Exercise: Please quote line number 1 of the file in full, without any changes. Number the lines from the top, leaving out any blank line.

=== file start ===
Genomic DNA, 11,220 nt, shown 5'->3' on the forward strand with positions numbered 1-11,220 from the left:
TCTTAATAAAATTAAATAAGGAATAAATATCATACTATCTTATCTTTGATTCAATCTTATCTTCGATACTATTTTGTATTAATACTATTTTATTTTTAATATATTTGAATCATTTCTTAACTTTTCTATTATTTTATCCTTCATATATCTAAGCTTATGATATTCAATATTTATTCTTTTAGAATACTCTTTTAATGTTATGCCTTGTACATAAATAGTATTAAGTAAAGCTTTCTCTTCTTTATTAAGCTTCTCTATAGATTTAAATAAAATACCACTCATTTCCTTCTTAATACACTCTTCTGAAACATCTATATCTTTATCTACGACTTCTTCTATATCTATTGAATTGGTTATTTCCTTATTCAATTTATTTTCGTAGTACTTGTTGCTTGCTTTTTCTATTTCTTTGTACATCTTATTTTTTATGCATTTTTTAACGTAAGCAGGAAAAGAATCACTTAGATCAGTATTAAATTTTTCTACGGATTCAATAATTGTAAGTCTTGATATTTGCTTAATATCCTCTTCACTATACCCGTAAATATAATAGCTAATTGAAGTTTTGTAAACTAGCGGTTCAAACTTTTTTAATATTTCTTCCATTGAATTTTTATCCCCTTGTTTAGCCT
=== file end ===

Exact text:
Genomic DNA, 11,220 nt, shown 5'->3' on the forward strand with positions numbered 1-11,220 from the left: